Roskilde Festival 2019 – it’s all about solidarity! Interview with the head of arts and exhibition

When it’s up to Roskilde Festival, people and fans use to talk about the music and the bands playing. But Roskilde Festival is far  more than that –  from the very beginning it’s also well known as an art festival, and it’s always been “music AND art”. So every year you will find numerous artists taking part at RF with their creativity, their sensational projects and exhibitions and surprising inputs, which turn this festival into something very special.
So in this years edition of RF focused on the arts – thus during the festival we had the chance to talk to Signe Brink Wehl, head of the arts & exhibition programme.

(Interview by Martin Hannig, photo (c) by Signe Wehl (Roskilde Festival)) Signe, please tell us about your job here.

Signe: I am the head of arts & exhibition programme. Is it like a curator of the arts at the festival?

Signe: Yes, but we have several curators, we have volunteers, we work with a lot of institutions, we engage freelance curators … so in that sense I have the overall responsibility for the connections between them all. But in the end it’s a big cooperative project! Is this your main job, throughout the year?

Signe: It’s my main job. We do a lot of other things throughout the year. In spring we had an exhibition at the Danish Architecture Center, and there a lot of other projects. But RF is the main event. I know when a festival gets into planning the music programme, you have the stages and the slots, and then especially RF goes around Europe and watches new bands and decides who is playing. But how is the process in the art direction – getting all the artists together? How do you start the process?

Signe: We already started for next year! It take a while to plan the arts and to engage artists. And usually it’s very site specific commissions –  they are created exactly for the festival, because it is a quite particular site for art. We have over 130.000 people here and they are very curious and engaging in the projects. It takes about one and a half year of planning the programme. Mostly it’s taking up the dialogue, finding out if the artists are interested, if they could fit well into the programme profile. Some artists find the festival contact a bit intimidating, it’s a little bit rough and very interactive. So there is a lot of conceptualizing, and then a long period of production and planning. In this year’s edition you got the main issue “solidarity”. How did it came to this idea?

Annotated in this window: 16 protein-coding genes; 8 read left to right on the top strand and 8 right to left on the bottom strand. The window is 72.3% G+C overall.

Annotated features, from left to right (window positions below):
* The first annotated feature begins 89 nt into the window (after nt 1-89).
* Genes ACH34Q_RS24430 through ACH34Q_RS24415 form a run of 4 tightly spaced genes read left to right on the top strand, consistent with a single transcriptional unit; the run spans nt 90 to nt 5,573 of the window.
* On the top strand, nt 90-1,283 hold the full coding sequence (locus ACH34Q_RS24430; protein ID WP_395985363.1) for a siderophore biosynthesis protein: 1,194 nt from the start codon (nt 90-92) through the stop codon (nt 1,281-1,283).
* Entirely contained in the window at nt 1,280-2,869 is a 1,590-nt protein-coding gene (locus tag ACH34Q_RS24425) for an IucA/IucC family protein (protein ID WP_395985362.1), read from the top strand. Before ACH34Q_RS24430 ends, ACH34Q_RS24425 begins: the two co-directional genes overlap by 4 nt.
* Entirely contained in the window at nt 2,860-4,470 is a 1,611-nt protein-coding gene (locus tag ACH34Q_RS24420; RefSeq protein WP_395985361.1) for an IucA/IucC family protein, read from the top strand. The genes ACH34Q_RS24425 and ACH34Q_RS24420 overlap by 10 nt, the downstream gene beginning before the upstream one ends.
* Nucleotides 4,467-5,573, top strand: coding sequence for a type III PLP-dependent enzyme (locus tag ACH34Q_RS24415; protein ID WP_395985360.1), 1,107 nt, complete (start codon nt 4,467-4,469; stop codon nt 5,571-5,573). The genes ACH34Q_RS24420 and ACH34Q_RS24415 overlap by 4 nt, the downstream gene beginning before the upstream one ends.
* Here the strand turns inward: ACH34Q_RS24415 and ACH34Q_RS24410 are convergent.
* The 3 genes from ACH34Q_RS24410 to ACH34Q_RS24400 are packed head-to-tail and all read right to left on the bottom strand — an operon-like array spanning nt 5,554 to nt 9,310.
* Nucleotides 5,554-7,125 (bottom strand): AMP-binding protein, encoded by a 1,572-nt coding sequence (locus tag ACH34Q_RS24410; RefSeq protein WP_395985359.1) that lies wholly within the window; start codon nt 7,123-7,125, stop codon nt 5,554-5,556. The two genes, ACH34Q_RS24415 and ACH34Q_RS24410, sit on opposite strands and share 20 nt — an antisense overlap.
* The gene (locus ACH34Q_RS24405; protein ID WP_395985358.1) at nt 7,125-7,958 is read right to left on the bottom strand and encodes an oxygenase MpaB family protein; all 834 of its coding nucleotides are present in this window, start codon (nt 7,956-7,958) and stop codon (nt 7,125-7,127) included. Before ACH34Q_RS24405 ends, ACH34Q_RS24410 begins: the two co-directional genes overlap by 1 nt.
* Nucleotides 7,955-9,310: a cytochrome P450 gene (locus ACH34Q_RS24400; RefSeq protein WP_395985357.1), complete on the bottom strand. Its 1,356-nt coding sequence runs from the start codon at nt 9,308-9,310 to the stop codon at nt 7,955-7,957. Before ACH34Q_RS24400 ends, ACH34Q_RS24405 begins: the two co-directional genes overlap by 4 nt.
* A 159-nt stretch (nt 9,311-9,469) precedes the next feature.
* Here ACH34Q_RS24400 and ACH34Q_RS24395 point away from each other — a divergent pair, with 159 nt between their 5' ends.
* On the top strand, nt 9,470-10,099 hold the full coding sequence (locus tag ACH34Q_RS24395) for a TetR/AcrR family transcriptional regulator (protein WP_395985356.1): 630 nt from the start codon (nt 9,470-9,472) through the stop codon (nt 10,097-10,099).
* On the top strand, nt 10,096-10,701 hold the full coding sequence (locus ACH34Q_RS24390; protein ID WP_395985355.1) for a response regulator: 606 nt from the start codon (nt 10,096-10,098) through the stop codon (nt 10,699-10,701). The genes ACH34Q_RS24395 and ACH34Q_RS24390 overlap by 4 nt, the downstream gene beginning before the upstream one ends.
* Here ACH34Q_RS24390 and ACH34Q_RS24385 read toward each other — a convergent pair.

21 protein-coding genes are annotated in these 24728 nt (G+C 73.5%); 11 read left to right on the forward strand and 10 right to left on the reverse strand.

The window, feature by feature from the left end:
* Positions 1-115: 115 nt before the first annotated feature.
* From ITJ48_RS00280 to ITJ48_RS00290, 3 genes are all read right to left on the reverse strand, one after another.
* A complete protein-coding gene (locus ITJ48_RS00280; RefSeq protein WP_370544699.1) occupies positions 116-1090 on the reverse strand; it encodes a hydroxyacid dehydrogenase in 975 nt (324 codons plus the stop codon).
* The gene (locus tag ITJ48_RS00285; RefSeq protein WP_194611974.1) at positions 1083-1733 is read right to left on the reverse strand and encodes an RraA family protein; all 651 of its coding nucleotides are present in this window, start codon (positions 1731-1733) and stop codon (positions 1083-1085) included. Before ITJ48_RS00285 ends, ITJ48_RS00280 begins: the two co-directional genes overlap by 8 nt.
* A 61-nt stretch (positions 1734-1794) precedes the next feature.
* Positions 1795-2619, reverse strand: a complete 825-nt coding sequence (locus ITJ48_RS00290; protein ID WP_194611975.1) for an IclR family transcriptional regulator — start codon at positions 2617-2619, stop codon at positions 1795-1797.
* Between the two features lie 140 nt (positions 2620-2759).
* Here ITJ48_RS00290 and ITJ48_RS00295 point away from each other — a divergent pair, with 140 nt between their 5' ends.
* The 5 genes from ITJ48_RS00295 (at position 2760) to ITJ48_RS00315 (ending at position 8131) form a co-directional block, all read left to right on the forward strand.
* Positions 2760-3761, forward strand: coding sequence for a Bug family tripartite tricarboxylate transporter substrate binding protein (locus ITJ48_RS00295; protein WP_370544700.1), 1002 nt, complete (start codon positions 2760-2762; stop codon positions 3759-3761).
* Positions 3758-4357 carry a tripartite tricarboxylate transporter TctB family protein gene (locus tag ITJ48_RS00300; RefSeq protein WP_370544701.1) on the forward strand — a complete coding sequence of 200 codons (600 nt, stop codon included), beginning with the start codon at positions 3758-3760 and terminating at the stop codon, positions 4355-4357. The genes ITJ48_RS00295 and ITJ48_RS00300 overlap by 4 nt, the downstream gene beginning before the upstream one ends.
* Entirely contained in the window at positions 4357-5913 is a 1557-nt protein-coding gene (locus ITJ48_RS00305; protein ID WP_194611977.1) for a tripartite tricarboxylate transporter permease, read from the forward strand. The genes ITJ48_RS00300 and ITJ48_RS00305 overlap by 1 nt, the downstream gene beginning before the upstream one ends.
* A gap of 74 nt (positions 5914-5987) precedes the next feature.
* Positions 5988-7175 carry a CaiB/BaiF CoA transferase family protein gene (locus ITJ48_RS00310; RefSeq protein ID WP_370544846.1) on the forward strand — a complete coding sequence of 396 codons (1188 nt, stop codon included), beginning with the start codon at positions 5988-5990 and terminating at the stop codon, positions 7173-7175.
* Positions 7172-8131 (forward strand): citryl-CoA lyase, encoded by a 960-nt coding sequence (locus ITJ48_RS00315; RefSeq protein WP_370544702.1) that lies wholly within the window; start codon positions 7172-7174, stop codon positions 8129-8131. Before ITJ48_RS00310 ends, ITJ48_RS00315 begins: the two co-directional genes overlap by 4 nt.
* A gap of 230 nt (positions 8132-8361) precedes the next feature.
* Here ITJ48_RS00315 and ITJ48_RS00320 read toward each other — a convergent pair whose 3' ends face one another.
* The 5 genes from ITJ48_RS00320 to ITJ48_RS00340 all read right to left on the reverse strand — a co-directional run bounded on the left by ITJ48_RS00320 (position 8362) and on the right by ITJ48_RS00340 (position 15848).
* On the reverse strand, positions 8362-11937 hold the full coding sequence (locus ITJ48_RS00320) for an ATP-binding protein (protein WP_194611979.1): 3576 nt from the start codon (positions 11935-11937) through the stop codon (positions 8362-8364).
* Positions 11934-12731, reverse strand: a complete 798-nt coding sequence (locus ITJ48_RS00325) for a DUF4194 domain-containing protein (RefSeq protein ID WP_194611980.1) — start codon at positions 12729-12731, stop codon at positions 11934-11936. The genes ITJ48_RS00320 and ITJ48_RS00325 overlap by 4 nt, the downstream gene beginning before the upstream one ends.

Signe: Solidarity is not only in the arts, it’s in every corner of the festival, like in the music programme. It’s a general theme of the festival. For the arts and activism it’s a very interesting theme, because right now in Denmark and across Europe we see a youth movement getting together. There is a momentum in time. A kind of new solidarity of 2019. It looks different then the youth revolts in the 60ies and 70ies. For us it’s very relevant to explore –  what is this kind of movement and also how can we support it? How can we give space for young voices? How can we give scale for diversity? How can we push on engagement? So it seems to be a lot about activism. Is that your idea, to push the people a bit forward?